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Encouraging Conceptual Change In P 12 Mexican Teachers Through The Use Of Engineering Design

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Conference

2010 Annual Conference & Exposition

Location

Louisville, Kentucky

Publication Date

June 20, 2010

Start Date

June 20, 2010

End Date

June 23, 2010

ISSN

2153-5965

Conference Session

Engineering Professional Development for K-12 Teachers

Tagged Division

K-12 & Pre-College Engineering

Page Count

13

Page Numbers

15.461.1 - 15.461.13

Permanent URL

https://peer.asee.org/15853

Download Count

24

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Paper Authors

biography

Enrique Palou Universidad de las Americas, Puebla

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Enrique Palou is Director, Center for Science, Engineering, and Technology Education; and Professor, Department of Chemical and Food Engineering at Universidad de las Americas Puebla
in Mexico. He teaches engineering, food science, and education related courses. His research interests include emerging technologies for food processing, creating effective learning
environments, and building rigorous research capacity in science, engineering and technology education.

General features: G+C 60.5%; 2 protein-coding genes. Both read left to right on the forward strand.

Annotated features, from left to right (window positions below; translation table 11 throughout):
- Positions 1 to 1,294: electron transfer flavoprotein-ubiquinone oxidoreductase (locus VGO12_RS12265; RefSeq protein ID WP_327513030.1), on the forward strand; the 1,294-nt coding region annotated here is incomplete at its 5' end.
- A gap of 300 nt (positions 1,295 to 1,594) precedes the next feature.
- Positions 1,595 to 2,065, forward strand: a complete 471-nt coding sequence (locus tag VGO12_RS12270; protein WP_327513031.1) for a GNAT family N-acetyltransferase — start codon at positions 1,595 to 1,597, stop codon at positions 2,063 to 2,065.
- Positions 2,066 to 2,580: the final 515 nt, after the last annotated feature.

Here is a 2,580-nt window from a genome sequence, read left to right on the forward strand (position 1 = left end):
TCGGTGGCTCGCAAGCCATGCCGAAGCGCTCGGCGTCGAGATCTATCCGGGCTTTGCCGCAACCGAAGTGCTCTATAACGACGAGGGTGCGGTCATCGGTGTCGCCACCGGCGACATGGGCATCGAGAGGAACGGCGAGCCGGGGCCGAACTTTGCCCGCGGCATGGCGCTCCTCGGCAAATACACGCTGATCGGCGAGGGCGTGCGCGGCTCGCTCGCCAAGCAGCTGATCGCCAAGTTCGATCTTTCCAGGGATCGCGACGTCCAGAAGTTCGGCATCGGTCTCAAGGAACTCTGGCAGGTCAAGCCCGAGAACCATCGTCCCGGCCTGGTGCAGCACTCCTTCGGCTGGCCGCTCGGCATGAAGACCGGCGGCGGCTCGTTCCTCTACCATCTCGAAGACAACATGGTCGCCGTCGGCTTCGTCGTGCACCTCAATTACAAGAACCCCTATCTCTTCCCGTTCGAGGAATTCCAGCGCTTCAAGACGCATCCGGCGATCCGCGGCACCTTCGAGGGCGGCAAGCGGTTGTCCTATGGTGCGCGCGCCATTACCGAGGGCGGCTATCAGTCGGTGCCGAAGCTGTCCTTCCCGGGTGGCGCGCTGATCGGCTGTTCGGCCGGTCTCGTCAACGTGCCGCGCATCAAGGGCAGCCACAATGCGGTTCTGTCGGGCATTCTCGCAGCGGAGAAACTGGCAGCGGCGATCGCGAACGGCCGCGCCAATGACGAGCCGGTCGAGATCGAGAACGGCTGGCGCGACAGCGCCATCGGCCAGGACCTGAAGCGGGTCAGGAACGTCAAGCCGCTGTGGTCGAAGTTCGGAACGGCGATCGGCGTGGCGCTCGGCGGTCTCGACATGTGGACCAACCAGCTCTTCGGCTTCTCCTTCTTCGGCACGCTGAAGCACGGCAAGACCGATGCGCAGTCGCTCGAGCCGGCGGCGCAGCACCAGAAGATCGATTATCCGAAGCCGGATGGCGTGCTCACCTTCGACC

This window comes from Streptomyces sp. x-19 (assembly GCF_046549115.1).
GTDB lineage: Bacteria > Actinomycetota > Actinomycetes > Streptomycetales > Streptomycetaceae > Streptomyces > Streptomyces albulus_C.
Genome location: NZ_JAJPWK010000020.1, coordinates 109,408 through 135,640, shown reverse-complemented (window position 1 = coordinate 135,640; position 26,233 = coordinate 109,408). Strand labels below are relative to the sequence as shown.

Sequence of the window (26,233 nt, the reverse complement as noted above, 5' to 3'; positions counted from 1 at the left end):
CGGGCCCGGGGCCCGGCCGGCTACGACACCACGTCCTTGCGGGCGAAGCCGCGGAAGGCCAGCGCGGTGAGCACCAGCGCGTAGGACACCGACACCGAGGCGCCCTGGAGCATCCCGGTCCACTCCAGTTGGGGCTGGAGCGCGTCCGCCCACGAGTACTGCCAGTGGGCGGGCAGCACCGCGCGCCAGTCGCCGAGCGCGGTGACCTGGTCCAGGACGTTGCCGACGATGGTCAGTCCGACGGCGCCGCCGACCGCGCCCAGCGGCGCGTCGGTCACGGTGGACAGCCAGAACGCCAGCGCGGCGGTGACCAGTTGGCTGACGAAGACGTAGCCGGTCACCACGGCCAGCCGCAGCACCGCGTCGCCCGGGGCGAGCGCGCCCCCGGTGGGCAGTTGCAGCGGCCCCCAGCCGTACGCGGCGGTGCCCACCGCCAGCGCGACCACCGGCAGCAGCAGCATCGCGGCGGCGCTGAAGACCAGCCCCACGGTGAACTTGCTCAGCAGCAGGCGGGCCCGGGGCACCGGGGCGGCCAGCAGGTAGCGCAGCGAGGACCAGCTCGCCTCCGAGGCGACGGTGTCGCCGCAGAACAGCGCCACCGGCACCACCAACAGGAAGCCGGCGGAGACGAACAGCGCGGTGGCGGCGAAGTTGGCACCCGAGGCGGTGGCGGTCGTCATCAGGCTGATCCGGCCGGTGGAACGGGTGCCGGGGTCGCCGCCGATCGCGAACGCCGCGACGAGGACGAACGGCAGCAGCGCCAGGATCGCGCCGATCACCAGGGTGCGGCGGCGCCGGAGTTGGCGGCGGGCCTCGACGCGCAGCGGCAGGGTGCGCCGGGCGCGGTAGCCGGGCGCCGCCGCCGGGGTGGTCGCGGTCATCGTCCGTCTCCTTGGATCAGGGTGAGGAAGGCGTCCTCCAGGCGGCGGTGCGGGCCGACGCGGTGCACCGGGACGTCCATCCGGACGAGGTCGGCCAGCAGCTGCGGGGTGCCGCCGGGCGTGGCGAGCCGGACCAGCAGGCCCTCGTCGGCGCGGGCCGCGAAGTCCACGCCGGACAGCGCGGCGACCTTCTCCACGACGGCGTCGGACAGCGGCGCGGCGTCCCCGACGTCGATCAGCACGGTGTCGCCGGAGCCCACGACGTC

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biography

Aurelio López-Malo Universidad de las Americas, Puebla

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Aurelio Lopez-Malo is Professor and Past Chair, Department of Chemical and Food Engineering at Universidad de las Americas Puebla in Mexico. He teaches food science and engineering related courses. His research interests include emerging technologies for food processing, natural antimicrobials, and active learning.

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biography

Lourdes Gazca Universidad de las Americas, Puebla

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Lourdes Gazca is Science, Engineering, and Technology Education Ph.D. Student at Universidad de las Americas Puebla in Mexico. She teaches mathematics and statistics related courses. Her research interests include faculty development, outcomes assessment, and creating effective learning environments.

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Abstract
NOTE: The first page of text has been automatically extracted and included below in lieu of an abstract

Encouraging Conceptual Change in P-12 Mexican Teachers Through the Use of Engineering Design

Abstract

Mexico is suffering from a national crisis in science and math education. At the elementary, middle, and high school level, Mexican students perform poorly on standardized tests in comparison to other developing countries. Additionally, most P-12 Mexican teachers never get the chance to learn about engineering.